Apart from the mentioned elements, a reflective essay mirrors a typical structure of an academic paper when written. Precisely, the following essential components:

  • Introduction: The first paragraph states the topic and provides an overview. It has an opening sentence and describes the main idea. An introduction also includes a thesis statement, which gives a writer’s perspective on an experience, reading, or theory.
  • Body: The central part usually works around the thesis, developing it and explaining what the writer has learned. Every main body section analyzes a single idea, provides a short conclusion, and transitions to the following body paragraph. The number of body paragraphs depends on the word count set by your instructor. Assuming it is a five-paragraph paper, it needs to consist of two to four main body paragraphs. 
  • Conclusion: The last section ends your piece of writing and voices the outcomes of the topic (an idea, concept, or reading). The writer analyzes the results, highlighting their significance, applications, and overall reactions. 

Note: Read our article – How to Write an Essay – to learn more about basic essay writing techniques and components.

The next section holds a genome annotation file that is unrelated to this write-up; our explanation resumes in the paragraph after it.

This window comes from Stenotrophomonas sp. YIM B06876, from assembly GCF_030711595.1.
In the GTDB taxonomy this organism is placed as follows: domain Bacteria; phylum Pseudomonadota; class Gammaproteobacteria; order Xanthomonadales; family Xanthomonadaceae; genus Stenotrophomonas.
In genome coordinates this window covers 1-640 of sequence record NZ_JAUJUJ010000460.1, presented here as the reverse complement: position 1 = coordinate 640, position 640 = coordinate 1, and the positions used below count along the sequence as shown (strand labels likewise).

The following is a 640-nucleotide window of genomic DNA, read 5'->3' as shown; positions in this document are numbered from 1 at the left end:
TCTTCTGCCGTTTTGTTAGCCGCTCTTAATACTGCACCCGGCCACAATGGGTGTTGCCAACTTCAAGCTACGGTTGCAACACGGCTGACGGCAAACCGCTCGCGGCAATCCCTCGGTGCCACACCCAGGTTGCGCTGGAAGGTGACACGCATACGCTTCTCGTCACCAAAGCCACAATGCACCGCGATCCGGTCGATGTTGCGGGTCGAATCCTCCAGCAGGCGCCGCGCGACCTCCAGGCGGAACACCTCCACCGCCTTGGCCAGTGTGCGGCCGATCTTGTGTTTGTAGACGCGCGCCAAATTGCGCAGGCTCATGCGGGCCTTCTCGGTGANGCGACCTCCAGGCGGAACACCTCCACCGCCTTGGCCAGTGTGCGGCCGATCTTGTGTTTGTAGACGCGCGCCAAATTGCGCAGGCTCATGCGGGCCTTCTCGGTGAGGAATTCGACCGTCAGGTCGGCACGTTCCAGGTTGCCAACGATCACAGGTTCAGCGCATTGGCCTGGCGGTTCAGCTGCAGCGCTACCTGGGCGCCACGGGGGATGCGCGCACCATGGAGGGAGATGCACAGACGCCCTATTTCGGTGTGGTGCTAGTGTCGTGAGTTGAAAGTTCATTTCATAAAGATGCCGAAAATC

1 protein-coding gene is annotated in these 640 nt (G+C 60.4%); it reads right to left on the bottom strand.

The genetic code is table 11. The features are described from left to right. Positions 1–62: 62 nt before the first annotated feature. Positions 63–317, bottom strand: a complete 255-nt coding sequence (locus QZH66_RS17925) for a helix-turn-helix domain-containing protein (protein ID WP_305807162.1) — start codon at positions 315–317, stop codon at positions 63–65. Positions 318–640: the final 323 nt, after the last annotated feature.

Analysis of Reflective Paper Examples

Writing a reflective essay might be demanding. Yet, it won’t be a complex assignment if you approach it correctly. Below are several examples we are going to analyze in a broader scope. Reading them will shed light on what a well-written reflective essay should look like, what you should focus on, and how to meet the main criteria (rubric). 

Good Samples

The next batch of reflective essay examples is produced by students majoring in the English language at Berry College. Overall, they are nice reflective essays; every work contains description, interpretation, and outcomes, meeting the primary attributes of a reflection paper. Nonetheless, it would be reasonable to take a closer look at each of them and identify where they excel.